I’m luckier than most in my shoes – something I attribute that to my wife’s unwavering loyalty, love, and dedication to me, our marriage and our children.  I could have lost everything to mental illness …

If I could offer an abuse survivor a little advice, it would be this:  if your life isn’t working for you – be that your personal life or your professional life, if people you love and trust tell you there is something wrong with you or your behavior, if you have pervasive feelings of anxiety, anger or rage, if you aren’t happy – get help, and make sure your health care professional(s) know about your past.

Nothing can change what happened to you, but there is hope for a better today and tomorrow.

Child Abuse and Future Mental Illness


















Another Wrinkle

Got the results of recent blood panels yesterday – I am now prediabetic and have elevated cholesterol.

I have Metabolic Syndrome, so this diagnosis isn’t a huge surprise, but it is an unwelcome reality that has given me something new to diligently manage health wise.

I’m up for the challenge; back to avidly practicing martial arts (at least 3 times weekly) daily riding of exercise bicycle and cutting excess sugar and fats from my diet.   My doctor assured me this would be enough to keep me from developing full-on Type 2 diabetes and lower my cholesterol levels enough to avoid heart disease or stroke.

I’m glad it all was caught early, and very glad my higher than normal blood sugar isn’t connected to the Abilify I take daily.

Abilify has been a life-saver for me psychologically and I don’t even want to imagine living without it.  My psychiatrist recently suggested a change from Abilify to Lithium – this because Lithium is cheap and my insurance will cover it all, and Abilify is very expensive and my insurance only covers it in part, but I chose to keep Abilify and pay the additional out-of-pocket cost; I trust Abilify as my necessary anti-psychotic, and my family trusts my stability when I take it — this is priceless.   I received bad care early on, and it took a long time to find the right doctors, therapists and meds — now that I have, I intend to stay the course.

This study explains the correlation between child abuse and Metabolic Syndrome.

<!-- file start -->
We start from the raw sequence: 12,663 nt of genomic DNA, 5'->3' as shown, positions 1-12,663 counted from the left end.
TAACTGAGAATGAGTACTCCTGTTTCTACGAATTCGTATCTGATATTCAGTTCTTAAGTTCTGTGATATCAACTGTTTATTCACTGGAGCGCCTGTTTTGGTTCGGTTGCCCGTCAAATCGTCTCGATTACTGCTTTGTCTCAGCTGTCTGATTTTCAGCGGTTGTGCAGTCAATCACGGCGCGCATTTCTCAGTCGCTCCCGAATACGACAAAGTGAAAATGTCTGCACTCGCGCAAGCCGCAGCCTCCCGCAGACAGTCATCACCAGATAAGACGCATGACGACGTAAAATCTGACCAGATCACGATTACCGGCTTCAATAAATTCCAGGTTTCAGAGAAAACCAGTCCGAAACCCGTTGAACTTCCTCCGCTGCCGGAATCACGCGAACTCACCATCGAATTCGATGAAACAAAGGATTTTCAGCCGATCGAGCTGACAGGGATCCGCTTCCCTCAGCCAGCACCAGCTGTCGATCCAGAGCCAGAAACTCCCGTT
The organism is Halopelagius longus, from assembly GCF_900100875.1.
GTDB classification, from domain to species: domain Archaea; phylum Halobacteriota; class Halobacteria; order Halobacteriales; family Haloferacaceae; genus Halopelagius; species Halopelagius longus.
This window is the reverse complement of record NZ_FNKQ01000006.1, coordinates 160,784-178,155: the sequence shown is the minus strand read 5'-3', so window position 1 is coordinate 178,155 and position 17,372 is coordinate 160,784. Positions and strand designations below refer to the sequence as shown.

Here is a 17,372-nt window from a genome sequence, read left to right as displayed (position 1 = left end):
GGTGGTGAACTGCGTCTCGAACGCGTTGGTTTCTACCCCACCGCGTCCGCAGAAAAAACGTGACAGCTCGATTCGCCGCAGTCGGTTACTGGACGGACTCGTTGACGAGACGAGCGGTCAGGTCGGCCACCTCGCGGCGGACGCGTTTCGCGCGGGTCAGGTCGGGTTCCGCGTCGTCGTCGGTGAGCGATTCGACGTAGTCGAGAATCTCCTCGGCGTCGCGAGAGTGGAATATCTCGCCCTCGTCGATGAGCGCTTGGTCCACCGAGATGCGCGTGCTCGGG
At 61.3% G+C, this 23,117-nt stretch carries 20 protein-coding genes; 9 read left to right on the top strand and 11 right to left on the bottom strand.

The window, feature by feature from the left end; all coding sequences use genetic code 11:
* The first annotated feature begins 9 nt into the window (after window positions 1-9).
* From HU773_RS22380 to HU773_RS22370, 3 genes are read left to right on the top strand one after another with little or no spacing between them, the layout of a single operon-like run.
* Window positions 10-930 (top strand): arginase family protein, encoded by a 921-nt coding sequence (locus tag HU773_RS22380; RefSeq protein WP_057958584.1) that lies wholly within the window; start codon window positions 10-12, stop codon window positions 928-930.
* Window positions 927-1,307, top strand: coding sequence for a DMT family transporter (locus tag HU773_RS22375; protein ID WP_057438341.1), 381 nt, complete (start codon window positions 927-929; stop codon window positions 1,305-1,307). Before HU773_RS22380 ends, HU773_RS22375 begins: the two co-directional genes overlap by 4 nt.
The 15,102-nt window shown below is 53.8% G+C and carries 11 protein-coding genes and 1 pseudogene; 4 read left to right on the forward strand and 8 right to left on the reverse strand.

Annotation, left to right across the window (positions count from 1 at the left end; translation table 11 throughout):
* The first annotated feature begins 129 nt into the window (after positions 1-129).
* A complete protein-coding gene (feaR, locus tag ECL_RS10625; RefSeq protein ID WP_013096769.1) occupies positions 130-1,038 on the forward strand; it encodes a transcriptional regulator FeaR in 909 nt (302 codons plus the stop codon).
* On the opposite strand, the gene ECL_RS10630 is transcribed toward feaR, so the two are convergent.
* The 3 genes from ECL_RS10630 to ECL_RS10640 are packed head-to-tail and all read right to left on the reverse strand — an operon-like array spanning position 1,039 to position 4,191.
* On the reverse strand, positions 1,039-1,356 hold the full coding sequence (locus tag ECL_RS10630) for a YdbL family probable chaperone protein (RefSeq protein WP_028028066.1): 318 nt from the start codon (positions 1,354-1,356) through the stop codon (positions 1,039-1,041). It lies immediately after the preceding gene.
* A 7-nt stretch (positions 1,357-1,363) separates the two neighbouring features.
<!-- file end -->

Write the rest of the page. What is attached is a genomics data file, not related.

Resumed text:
Fathers Day Is Everyday

My.  Life.  Is.  Good.

It was just more difficult to get to the Good than it should have been.

I have a wife I adore, children I love and am proud of, a house in the suburbs … security.  I’m educated, have always had a good job – sometimes more than one at a time, and I’ve seen more of the world than most people ever dream of seeing.

I’ve crossed the Atlantic on a ship, in 5 star luxury no less, seen the cathedrals of Europe, eaten pizza in Naples and paella in Spain …

Explored Pompeii, the souks in Tunis, the ruins of Carthage, the Mayan pyramids in Tulum and the Medina in Malta.

I’ve been snorkeling in Cabo and swimming with sea turtles on Barbados.

I’ve gone deep sea fishing in Antigua, Alaska and the Bahamas …

My children have been to Disneyland more times than they ca remember, to Disney World 3 times, Disneyland Paris and more Disney Cruise Line vacations than I care to count … They have been to far more foreign countries than US states, and they’ve been to a fair few US states.

They prefer live theater to movies

Appreciate great works of art and literature

They enjoy classical music

They play the piano

One son could have been a writer had he not chosen medicine

The other son speaks multiple languages and is an International Relations/Political Science double major who is law school bound

My daughter at seventeen is already an accomplished vocalist


Coached T-ball

Got up at night with crying infants and enjoyed my time alone with them

Helped with homework

Drove to lessons and classes

Attended recitals and games and academic competitions

Pay for college

And love being a father

Love giving my children the world, my time …

And the best of who I am





Adverse Childhood Experiences (ACE) and Future Mental Health


The Adverse Childhood Experiences (ACE) Study is one of the largest investigations ever conducted to assess associations between childhood maltreatment and later-life health and well-being. The study is a collaboration between the Centers for Disease Control and Prevention and Kaiser Permanente’s Health Appraisal Clinic in San Diego …

Con’t here


What does your score mean?

My own score is a solid 8 …

I’m stable, I’m happy now – life is good.  But the road wasn’t easy.  Children are delicate and fragile – they need tender care given by adults who are committed to them having a good life. 




Explaining Why Here

In reading my own words on past posts, I realize how broken I may sound … but I’m really not, at least not anymore.

I would very much like explain to my parents face-to-face what their abusive parenting caused,  but my therapist cautioned me against that. Although confrontation can provide catharsis and closure, more often than not abusive parents, when confronted, deny the abuse occurred, or they try to minimize it.  They never accept responsibility – or they blame their adult child, saying if he hadn’t been such a bad kid they wouldn’t have had to beat him, thus the abuse just continues.

In my case, stopping the cycle of abuse means no direct contact with Pat and Ed; it means I must disallow them the opportunity to deny or minimize.

They aren’t the kind of people who would acknowledge and accept responsibility, and I’m no longer the kind of person who will be their victim.